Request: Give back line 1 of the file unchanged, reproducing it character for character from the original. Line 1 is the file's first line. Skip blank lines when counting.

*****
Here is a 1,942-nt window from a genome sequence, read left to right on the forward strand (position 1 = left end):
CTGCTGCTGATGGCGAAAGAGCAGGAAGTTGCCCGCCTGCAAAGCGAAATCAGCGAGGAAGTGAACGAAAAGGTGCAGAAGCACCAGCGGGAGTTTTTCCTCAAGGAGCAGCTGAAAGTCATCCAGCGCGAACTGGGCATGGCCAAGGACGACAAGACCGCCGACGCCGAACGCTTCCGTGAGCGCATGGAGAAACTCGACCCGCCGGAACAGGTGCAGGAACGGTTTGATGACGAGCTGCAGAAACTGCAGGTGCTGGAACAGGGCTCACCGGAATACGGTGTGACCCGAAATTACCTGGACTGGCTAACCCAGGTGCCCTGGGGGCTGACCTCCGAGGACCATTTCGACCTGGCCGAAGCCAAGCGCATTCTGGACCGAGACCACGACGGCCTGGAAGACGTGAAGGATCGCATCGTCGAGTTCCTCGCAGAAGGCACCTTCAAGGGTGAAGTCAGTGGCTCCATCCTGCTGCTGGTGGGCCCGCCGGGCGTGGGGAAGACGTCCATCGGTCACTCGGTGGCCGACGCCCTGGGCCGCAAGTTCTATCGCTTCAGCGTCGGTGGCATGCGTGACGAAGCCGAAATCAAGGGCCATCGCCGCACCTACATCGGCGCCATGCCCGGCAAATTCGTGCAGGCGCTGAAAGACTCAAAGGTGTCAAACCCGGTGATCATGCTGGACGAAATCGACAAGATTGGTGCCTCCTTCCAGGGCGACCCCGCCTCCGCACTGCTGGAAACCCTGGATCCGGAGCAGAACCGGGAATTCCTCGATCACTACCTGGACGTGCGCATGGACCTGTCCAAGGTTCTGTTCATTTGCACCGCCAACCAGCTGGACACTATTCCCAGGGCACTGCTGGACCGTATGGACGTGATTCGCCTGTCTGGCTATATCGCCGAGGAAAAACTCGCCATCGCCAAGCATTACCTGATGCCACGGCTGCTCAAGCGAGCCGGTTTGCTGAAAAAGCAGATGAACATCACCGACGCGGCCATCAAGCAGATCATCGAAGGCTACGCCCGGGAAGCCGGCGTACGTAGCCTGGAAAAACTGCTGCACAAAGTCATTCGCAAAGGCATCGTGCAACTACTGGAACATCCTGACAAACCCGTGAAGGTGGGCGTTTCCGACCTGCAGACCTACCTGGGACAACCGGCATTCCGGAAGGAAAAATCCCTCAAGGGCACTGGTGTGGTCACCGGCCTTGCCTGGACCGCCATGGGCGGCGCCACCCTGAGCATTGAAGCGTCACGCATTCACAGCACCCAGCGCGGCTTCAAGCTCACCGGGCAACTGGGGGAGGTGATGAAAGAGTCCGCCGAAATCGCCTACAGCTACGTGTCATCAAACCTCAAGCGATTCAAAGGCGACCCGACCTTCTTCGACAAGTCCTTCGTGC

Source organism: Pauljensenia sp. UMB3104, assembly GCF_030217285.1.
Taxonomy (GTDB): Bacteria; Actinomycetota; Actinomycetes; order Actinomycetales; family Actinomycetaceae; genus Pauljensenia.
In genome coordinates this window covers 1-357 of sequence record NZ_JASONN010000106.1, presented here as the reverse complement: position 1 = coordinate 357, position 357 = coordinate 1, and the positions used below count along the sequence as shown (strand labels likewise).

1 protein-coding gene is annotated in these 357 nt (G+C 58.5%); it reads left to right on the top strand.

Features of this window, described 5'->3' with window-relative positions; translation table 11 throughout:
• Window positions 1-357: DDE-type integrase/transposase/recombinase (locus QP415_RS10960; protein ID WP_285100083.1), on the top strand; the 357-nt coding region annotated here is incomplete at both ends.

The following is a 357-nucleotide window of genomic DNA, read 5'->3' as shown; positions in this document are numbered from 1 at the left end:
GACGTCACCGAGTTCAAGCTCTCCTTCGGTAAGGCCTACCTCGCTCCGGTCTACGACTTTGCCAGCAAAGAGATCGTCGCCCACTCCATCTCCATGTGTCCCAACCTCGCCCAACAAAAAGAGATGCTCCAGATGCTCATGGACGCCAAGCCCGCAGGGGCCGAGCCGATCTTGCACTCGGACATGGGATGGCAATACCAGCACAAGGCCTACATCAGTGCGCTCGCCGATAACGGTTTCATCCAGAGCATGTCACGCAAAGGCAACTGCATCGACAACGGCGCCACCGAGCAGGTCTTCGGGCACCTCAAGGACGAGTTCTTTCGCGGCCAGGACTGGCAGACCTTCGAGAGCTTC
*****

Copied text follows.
Here is a 1,942-nt window from a genome sequence, read left to right on the forward strand (position 1 = left end):